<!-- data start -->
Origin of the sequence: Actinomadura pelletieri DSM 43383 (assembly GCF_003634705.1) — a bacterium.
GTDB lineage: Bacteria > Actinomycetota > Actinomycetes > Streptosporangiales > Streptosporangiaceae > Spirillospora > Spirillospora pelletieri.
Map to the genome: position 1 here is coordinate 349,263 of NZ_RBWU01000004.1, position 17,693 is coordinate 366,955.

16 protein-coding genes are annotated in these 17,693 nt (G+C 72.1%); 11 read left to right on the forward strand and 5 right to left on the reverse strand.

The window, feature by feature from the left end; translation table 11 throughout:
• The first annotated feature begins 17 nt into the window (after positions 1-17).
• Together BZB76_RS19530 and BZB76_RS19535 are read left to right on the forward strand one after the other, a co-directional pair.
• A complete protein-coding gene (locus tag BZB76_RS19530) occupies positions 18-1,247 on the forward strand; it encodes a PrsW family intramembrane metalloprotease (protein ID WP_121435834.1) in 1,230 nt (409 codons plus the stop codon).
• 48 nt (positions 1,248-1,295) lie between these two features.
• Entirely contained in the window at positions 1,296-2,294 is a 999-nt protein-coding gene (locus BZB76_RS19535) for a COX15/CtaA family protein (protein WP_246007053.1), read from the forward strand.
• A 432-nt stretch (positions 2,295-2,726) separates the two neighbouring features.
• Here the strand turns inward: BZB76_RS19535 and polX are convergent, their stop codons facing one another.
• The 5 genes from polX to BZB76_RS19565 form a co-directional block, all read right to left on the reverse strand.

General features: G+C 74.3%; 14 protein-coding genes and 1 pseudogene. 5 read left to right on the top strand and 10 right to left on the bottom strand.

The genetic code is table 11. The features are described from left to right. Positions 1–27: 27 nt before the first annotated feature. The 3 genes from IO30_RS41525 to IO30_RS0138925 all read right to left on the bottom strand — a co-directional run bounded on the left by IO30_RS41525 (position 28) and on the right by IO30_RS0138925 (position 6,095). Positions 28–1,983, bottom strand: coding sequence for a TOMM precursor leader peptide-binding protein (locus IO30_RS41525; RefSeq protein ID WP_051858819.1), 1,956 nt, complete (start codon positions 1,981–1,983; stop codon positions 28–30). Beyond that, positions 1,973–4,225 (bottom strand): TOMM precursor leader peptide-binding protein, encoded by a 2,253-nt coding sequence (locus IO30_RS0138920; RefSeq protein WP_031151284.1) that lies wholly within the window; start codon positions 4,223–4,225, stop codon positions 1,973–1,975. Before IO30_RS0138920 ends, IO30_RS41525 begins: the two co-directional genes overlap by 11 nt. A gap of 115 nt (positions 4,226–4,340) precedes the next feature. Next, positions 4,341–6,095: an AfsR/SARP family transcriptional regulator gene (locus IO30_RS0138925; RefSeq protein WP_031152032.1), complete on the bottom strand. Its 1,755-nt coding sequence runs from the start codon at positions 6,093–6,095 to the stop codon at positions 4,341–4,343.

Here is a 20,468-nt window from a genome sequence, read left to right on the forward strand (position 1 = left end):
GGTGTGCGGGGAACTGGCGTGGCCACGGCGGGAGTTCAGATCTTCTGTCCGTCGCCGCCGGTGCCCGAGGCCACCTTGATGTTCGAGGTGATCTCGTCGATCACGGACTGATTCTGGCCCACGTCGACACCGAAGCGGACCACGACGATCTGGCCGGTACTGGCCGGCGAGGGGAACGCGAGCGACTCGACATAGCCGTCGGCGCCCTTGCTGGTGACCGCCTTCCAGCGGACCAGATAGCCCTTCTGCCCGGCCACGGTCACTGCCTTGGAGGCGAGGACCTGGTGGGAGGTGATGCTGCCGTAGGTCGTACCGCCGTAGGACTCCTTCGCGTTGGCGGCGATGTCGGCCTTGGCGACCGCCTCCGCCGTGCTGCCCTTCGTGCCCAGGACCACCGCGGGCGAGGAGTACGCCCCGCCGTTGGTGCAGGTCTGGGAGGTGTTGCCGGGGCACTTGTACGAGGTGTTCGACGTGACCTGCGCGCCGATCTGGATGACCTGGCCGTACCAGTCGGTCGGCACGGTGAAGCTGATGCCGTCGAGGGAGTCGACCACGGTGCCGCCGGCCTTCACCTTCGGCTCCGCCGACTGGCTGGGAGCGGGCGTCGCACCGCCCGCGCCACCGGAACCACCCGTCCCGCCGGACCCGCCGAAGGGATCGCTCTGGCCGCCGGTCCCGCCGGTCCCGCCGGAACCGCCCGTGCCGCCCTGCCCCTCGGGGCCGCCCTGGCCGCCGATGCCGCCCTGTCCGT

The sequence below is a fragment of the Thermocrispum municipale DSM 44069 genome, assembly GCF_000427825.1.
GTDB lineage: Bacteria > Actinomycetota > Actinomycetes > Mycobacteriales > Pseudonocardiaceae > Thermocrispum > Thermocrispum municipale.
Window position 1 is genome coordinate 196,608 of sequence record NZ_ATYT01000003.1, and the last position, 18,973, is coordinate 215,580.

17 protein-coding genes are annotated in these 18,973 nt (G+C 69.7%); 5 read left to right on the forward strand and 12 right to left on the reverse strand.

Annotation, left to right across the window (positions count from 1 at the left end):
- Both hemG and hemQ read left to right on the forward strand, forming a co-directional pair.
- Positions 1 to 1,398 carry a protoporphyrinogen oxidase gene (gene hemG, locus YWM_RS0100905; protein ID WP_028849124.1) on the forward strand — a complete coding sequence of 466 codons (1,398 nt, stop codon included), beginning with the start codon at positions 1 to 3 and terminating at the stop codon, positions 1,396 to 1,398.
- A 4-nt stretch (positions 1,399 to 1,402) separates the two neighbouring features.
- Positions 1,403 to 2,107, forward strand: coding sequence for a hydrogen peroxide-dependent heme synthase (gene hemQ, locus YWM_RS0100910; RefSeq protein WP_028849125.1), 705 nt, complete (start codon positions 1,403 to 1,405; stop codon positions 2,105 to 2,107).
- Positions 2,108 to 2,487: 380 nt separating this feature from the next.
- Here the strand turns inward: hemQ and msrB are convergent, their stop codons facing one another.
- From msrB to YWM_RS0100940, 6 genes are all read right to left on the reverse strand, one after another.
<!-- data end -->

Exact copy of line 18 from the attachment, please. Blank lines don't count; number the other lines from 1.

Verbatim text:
The sequence below is a fragment of the Thermocrispum municipale DSM 44069 genome, assembly GCF_000427825.1.